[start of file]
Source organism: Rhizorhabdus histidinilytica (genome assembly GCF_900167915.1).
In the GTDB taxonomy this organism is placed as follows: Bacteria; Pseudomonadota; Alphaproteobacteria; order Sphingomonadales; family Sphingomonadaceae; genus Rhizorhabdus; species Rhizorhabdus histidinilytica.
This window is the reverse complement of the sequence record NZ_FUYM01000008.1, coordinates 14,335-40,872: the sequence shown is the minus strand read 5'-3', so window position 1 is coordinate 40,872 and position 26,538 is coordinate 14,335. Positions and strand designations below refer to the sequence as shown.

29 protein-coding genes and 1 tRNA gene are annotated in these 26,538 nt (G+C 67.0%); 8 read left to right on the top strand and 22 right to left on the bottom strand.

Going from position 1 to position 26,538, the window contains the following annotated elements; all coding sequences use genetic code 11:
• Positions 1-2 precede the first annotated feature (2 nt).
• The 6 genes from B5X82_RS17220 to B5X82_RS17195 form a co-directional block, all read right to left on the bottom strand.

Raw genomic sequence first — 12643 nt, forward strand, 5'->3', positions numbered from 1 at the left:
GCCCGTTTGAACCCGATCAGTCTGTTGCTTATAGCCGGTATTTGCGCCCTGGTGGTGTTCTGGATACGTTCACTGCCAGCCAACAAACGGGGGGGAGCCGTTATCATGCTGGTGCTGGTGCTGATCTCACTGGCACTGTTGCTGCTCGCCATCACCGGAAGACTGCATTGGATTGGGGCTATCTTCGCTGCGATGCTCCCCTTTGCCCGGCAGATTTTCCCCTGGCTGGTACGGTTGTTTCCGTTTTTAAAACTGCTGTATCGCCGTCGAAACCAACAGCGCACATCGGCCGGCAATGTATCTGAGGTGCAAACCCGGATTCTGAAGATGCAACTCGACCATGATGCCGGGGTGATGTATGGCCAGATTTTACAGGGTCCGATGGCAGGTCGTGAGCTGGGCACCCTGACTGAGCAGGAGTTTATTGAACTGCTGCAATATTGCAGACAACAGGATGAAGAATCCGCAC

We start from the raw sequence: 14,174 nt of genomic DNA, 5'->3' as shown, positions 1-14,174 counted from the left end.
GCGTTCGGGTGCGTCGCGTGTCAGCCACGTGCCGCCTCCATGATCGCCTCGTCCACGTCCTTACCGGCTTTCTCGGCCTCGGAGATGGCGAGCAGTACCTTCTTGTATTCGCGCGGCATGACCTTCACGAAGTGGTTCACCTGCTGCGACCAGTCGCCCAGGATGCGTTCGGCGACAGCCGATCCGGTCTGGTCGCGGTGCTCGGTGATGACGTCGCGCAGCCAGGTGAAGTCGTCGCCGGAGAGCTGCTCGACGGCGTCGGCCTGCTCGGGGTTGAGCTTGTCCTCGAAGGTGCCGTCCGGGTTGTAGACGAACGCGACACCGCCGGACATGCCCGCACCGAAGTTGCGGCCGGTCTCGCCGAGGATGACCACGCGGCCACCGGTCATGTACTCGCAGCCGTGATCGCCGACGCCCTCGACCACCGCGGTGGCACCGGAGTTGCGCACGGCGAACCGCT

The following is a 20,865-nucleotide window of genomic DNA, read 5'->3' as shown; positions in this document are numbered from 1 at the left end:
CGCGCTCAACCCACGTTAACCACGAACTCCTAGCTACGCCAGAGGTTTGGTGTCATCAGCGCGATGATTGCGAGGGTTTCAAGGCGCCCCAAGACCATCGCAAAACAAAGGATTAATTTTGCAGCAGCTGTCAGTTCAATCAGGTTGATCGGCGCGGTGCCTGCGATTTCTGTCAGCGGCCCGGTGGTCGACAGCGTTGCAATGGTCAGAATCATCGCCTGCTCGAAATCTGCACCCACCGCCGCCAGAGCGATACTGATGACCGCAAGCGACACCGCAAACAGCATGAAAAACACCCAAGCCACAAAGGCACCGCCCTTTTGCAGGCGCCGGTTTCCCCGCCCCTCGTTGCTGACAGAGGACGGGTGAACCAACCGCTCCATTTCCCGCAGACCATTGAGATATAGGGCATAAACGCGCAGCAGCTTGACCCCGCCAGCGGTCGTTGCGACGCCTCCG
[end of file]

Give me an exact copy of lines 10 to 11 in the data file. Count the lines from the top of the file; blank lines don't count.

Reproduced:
We start from the raw sequence: 14,174 nt of genomic DNA, 5'->3' as shown, positions 1-14,174 counted from the left end.
GCGTTCGGGTGCGTCGCGTGTCAGCCACGTGCCGCCTCCATGATCGCCTCGTCCACGTCCTTACCGGCTTTCTCGGCCTCGGAGATGGCGAGCAGTACCTTCTTGTATTCGCGCGGCATGACCTTCACGAAGTGGTTCACCTGCTGCGACCAGTCGCCCAGGATGCGTTCGGCGACAGCCGATCCGGTCTGGTCGCGGTGCTCGGTGATGACGTCGCGCAGCCAGGTGAAGTCGTCGCCGGAGAGCTGCTCGACGGCGTCGGCCTGCTCGGGGTTGAGCTTGTCCTCGAAGGTGCCGTCCGGGTTGTAGACGAACGCGACACCGCCGGACATGCCCGCACCGAAGTTGCGGCCGGTCTCGCCGAGGATGACCACGCGGCCACCGGTCATGTACTCGCAGCCGTGATCGCCGACGCCCTCGACCACCGCGGTGGCACCGGAGTTGCGCACGGCGAACCGCT